I’m not into pink. I have an established preferred color palette in my garden that includes shades of blue, orange, purple, peach, chartreuse, white and silver. I’m a little neurotic about it. When my wedding bouquet showed up in shades of pink and lavender, instead of the agreed upon deep purples, burgundy and chartreuse, more than just a few expletives escaped my my mouth. I’m pretty sure I scared the daylights out of the poor delivery girl. So yes, me and pink have a sorted history. Yet, it has a way of worming it’s way into my garden despite my best efforts to keep it at bay. It’s vexing. Most plants sold as “peach” or “apricot” typically end up turning pink. That’s how pink keeps sneaking in. But when it shows up in the form of the stunning iris you see above (I call it “The Offender”), what can I do? I was promised these pass-along irises were white. White. Yet, pink and lavender they are. Well played pink, well played.Full Story
This April we’re celebrating Architecture Month with AIA. Every Wednesday and Friday I’ll be introducing you to a guest blogger who will tell us all about whats happening in the Dallas architecture world. Today Kelly Mitchell is going to talk to us about the history and transformation of one of our favorite Downtown haunts, the Hospitality Sweet.
The ‘Old’ Post Office and Federal Building at 400 North Ervay in downtown Dallas was originally opened in 1930. In addition to being home to the United States Post Office, it also housed the Federal Court System, the Federal Bureau of Investigation and numerous other government offices and agencies. In 2011, the upper levels were beautifully converted into apartments and the lobby was restored. While the USPS operation onsite has been reduced, it still remains open on the ground floor.Full Story
Are you growing tired of my efforts to convince, cajole, and challenge you to submit your colorful rooms for our annual Life in Color contest? Well, too bad. You have but little more than a week to get your colorful creations to us. I will say that we have some beautiful submissions so far. But we are greedy people, and we want more. So here’s what you’re going to do: go here, fill it out, upload some pics, and then we’ll call it a day. In case you need reminding, winners of this lovely and amazing contest (sponsored by Benjamin Moore and Texas Paint and Wallpaper) will get some love in the July/August D Home. And there’s more! There’s also the reward of a platinum-level discount card Texas Paint and Wallpaper. So get to work!Full Story
Going on a diet is hard. Seriously—I tried it out for the March/April issue of D Home and gained four pounds in the process. Interested in giving one of Dallas’ pre-made meal plans a try? Get the skinny first hand from four D Home editors on what worked (and what tasted terrible) below.Full Story
With the few bouts of April showers we’ve been getting, wild flowers have sprung up around the metroplex. Our lovely state flower has made its debut and blooms of bluebonnets await you and your camera for the perfect springtime photo opportunity. We’ve compiled a list of locations for you to easily access these blue-hued beauties.Full Story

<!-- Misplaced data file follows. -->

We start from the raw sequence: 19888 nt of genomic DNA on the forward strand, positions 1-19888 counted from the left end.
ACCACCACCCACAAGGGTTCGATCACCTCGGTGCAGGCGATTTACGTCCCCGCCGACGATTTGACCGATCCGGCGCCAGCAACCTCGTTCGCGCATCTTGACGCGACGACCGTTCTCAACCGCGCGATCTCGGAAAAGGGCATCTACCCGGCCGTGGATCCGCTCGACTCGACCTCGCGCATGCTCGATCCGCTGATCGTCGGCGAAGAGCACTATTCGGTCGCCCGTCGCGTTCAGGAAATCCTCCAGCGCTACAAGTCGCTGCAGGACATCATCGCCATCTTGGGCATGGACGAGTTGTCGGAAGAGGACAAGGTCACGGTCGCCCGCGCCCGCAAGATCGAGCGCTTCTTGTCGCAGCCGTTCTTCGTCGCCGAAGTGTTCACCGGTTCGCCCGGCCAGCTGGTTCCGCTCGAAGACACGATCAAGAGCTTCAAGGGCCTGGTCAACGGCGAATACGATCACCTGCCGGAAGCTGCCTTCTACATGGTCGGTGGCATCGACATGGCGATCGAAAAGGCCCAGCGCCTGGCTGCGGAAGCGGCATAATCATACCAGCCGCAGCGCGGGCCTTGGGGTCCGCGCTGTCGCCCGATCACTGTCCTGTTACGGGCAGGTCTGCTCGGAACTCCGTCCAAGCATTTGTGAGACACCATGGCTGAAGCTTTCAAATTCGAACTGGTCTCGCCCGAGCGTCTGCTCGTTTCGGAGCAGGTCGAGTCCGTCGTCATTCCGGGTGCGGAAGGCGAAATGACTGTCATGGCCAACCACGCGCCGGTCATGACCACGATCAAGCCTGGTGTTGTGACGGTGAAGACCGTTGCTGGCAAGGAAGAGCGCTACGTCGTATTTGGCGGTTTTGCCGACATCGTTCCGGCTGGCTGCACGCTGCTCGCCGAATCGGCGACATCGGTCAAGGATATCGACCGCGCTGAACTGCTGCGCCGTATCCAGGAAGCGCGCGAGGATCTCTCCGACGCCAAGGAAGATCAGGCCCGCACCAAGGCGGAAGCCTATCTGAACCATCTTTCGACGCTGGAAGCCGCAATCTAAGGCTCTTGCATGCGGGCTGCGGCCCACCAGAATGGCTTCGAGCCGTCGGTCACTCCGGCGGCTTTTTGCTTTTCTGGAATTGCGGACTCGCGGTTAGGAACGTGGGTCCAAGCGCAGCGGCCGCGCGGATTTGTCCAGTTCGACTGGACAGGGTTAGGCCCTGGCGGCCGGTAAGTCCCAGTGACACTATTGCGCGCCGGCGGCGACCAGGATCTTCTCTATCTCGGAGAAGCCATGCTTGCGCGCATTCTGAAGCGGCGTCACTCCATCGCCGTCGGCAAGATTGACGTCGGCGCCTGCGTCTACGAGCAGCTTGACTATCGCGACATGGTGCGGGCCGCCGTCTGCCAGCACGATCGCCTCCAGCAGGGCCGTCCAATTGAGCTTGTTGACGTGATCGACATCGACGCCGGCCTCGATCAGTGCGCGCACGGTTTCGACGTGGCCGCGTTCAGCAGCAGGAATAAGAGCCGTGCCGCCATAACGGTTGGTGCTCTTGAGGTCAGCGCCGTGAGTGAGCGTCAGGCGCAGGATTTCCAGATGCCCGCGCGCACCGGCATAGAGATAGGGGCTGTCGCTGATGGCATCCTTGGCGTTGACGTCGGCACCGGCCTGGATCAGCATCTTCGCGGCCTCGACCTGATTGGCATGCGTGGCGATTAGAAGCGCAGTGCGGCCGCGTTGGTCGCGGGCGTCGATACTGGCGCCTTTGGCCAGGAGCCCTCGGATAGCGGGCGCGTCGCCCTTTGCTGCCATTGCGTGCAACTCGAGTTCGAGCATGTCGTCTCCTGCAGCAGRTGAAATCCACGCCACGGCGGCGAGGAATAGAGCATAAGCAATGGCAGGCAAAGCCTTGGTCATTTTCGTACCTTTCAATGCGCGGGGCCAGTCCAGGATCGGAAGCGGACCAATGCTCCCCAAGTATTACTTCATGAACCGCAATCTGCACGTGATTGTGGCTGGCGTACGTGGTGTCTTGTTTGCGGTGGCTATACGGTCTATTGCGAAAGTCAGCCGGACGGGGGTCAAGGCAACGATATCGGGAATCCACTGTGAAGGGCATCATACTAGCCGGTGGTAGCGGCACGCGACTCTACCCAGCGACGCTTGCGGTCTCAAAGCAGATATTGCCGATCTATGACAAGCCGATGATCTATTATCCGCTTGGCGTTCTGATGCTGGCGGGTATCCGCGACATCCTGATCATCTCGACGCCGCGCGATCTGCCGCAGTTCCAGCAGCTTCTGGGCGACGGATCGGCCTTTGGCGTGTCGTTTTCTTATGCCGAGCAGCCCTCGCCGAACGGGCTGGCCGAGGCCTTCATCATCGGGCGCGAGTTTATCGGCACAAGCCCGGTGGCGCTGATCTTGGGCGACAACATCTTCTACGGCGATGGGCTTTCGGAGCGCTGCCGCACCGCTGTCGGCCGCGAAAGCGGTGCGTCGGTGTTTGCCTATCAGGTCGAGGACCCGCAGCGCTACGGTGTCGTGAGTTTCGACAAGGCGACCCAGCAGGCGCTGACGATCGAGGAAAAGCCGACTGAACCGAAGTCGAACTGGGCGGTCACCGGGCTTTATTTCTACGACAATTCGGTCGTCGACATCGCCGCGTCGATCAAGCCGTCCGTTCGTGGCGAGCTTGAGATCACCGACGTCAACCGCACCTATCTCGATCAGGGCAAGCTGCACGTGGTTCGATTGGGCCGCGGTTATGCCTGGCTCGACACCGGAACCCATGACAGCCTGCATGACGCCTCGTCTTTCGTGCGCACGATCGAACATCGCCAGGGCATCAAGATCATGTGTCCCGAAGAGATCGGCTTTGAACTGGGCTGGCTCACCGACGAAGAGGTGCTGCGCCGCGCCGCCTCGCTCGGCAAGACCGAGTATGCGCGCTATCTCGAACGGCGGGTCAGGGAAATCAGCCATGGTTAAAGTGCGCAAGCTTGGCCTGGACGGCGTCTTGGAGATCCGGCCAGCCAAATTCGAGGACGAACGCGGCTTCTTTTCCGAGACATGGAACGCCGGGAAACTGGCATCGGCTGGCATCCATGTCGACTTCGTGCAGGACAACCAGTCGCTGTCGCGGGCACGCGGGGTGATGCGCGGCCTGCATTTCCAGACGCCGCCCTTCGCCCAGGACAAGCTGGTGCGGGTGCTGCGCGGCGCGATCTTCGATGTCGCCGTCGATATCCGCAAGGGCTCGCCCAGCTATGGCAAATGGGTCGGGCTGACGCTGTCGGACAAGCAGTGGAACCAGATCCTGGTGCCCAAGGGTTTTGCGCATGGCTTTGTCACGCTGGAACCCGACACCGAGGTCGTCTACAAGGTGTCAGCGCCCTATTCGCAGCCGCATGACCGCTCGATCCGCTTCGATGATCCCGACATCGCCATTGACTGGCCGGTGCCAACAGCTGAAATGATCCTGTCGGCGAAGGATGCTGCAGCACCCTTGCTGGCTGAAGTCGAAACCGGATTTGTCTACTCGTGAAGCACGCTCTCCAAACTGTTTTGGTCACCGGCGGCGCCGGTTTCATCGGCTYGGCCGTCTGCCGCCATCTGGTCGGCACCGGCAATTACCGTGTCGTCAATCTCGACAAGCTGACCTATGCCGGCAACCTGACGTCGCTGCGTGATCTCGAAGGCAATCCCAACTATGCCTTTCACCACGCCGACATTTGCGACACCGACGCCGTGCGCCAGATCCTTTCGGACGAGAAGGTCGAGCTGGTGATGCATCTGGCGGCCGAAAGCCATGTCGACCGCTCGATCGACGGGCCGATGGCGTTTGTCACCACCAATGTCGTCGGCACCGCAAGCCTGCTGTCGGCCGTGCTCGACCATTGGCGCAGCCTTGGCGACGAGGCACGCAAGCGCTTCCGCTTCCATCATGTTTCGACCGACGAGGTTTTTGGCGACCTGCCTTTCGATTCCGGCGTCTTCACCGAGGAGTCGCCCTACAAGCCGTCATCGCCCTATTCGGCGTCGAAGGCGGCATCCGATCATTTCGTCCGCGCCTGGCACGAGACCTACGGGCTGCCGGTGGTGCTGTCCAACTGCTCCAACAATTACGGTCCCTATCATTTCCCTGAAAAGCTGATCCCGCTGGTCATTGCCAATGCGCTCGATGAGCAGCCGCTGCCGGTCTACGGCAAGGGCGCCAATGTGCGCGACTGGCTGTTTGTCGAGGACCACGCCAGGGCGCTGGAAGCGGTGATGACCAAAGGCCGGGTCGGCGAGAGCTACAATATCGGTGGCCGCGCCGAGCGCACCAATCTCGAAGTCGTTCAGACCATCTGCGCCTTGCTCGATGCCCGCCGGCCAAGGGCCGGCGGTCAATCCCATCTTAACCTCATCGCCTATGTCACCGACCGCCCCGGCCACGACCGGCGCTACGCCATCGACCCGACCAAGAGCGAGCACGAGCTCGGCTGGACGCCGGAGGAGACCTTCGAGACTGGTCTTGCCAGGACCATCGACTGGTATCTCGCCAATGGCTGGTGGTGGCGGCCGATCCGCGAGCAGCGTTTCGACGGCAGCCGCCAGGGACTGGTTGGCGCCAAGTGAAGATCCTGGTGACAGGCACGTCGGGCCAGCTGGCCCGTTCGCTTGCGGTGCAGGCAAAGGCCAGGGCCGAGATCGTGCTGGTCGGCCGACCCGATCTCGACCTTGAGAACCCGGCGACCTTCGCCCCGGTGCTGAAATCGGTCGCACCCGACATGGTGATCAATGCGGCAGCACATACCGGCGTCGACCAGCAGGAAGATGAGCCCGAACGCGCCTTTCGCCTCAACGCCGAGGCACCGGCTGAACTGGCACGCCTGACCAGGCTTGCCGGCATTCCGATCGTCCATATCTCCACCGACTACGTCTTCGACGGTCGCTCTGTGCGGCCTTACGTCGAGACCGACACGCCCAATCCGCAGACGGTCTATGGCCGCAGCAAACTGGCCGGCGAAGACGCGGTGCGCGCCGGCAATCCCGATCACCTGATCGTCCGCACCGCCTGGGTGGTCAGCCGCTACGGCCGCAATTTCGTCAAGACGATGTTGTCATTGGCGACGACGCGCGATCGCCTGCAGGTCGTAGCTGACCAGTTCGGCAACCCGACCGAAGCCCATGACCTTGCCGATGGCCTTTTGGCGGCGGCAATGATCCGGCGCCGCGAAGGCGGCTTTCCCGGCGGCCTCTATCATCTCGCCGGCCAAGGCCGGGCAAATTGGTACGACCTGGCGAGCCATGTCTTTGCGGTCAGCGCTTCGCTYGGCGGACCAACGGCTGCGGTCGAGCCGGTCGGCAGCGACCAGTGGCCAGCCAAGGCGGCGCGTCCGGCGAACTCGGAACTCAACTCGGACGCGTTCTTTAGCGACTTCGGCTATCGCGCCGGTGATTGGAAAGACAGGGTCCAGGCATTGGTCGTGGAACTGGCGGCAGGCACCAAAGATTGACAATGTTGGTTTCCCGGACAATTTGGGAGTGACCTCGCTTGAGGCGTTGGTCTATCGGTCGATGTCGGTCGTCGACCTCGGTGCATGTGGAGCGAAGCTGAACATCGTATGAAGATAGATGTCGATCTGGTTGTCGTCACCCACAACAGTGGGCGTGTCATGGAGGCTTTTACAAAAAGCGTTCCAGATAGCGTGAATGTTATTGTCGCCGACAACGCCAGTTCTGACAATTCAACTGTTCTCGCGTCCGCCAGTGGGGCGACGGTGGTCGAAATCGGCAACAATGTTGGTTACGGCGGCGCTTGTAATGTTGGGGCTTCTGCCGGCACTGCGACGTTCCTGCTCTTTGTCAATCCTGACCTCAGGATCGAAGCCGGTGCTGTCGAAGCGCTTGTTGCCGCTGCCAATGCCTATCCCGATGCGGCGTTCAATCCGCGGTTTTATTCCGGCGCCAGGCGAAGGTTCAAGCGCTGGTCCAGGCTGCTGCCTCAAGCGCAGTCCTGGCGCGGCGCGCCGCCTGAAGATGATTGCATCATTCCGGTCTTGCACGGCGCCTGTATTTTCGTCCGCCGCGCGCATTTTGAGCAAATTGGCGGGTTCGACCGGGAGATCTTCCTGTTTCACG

Three very different homes, in three very different neighborhoods. Would you rather have square footage, green space, or both? We show you three homes in North Oak Cliff, the M-Streets, and Far North Dallas with those options.Full Story
It seems there’s going to be a home tour for every kind of interior design interest this month. Well, we’ve got another one to add to the list. For those of you interested in transforming your house into a “green” space (no, we don’t mean the color, though that would get us talking), The Village […]Full Story
This April we’re celebrating Architecture Month with AIA. Every Wednesday and Friday I’ll be introducing you to a guest blogger who will tell us all about whats happening in the Dallas architecture world. Today we’re chatting with Greg Brown, the program director of the Dallas Center for Architecture, about Dallas’ car culture and how a new exhibit at the Nasher relates to architecture.
Ross Avenue has long been a thoroughfare important to Dallas and its downtown. Beginning in the 1890’s, it was our “Silk Stocking District,” THE place for merchants, doctors, lawyers, and a certain newspaper publisher named Belo to live. With the advent of the automobile, it became “Automobile Row,” lined with car dealerships and service stations. Today, it remains a busy boulevard through the heart of downtown.Full Story
I have a confession: I’m a bit of a clean freak. (Has writing this blog series given it away?) I cringe at piled up dishes in the sink or dust bunnies in a corner. Glistening countertops and floors clean enough to eat off of are a few of my favorite things, but I know that sometimes when schedules start to get messy, so do our homes. That’s why this week, instead of focusing on home organization, we’re going a bit deeper into cleanliness.
At my house, we have an entire closet dedicated to cleaning supplies. Some we use often, others are gathering the dust they’re meant to sanitize. Thinking about this closet dedicated to cleanliness–a common happening in lots of homes–I wondered if it is even a necessity. So I asked Melinda Massie, owner of Organizing with a Side of Fabulous, what five products she’d recommend for her clients if they could only have these to clean their entire homes. See if you could do it all with this team of five.Full Story
Helloooo, springtime weather. Makes me want to get outside and go shopping. We’ve got a few suggestions if you’re feeling the same way.Full Story